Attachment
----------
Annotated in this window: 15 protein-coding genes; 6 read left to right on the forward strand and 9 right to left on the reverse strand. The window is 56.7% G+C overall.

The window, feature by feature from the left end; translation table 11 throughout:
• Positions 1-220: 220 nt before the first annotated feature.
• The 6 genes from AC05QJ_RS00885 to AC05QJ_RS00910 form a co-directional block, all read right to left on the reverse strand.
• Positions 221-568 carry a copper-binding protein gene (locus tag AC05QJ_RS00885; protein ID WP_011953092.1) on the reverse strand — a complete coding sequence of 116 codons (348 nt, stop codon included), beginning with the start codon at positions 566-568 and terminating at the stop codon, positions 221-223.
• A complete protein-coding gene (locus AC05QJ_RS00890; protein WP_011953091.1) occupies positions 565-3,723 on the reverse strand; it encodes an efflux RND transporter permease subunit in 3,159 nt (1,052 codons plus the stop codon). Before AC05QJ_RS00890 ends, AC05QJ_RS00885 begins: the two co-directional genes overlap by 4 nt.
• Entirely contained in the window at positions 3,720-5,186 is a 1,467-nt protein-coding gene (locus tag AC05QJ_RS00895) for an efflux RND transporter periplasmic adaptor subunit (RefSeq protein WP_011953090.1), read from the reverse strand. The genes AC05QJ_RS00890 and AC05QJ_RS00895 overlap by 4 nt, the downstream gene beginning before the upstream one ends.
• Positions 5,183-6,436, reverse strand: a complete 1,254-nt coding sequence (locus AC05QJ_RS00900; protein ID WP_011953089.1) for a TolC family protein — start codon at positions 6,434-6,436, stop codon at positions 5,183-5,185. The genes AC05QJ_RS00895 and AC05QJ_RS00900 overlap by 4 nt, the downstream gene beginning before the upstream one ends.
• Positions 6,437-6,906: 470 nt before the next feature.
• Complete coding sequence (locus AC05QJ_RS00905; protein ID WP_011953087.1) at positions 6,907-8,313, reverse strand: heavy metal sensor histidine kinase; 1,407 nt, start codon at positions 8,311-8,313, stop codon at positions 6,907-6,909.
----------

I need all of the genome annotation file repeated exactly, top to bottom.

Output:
Annotated in this window: 15 protein-coding genes; 6 read left to right on the forward strand and 9 right to left on the reverse strand. The window is 56.7% G+C overall.

The window, feature by feature from the left end; translation table 11 throughout:
• Positions 1-220: 220 nt before the first annotated feature.
• The 6 genes from AC05QJ_RS00885 to AC05QJ_RS00910 form a co-directional block, all read right to left on the reverse strand.
• Positions 221-568 carry a copper-binding protein gene (locus tag AC05QJ_RS00885; protein ID WP_011953092.1) on the reverse strand — a complete coding sequence of 116 codons (348 nt, stop codon included), beginning with the start codon at positions 566-568 and terminating at the stop codon, positions 221-223.
• A complete protein-coding gene (locus AC05QJ_RS00890; protein WP_011953091.1) occupies positions 565-3,723 on the reverse strand; it encodes an efflux RND transporter permease subunit in 3,159 nt (1,052 codons plus the stop codon). Before AC05QJ_RS00890 ends, AC05QJ_RS00885 begins: the two co-directional genes overlap by 4 nt.
• Entirely contained in the window at positions 3,720-5,186 is a 1,467-nt protein-coding gene (locus tag AC05QJ_RS00895) for an efflux RND transporter periplasmic adaptor subunit (RefSeq protein WP_011953090.1), read from the reverse strand. The genes AC05QJ_RS00890 and AC05QJ_RS00895 overlap by 4 nt, the downstream gene beginning before the upstream one ends.
• Positions 5,183-6,436, reverse strand: a complete 1,254-nt coding sequence (locus AC05QJ_RS00900; protein ID WP_011953089.1) for a TolC family protein — start codon at positions 6,434-6,436, stop codon at positions 5,183-5,185. The genes AC05QJ_RS00895 and AC05QJ_RS00900 overlap by 4 nt, the downstream gene beginning before the upstream one ends.
• Positions 6,437-6,906: 470 nt before the next feature.
• Complete coding sequence (locus AC05QJ_RS00905; protein ID WP_011953087.1) at positions 6,907-8,313, reverse strand: heavy metal sensor histidine kinase; 1,407 nt, start codon at positions 8,311-8,313, stop codon at positions 6,907-6,909.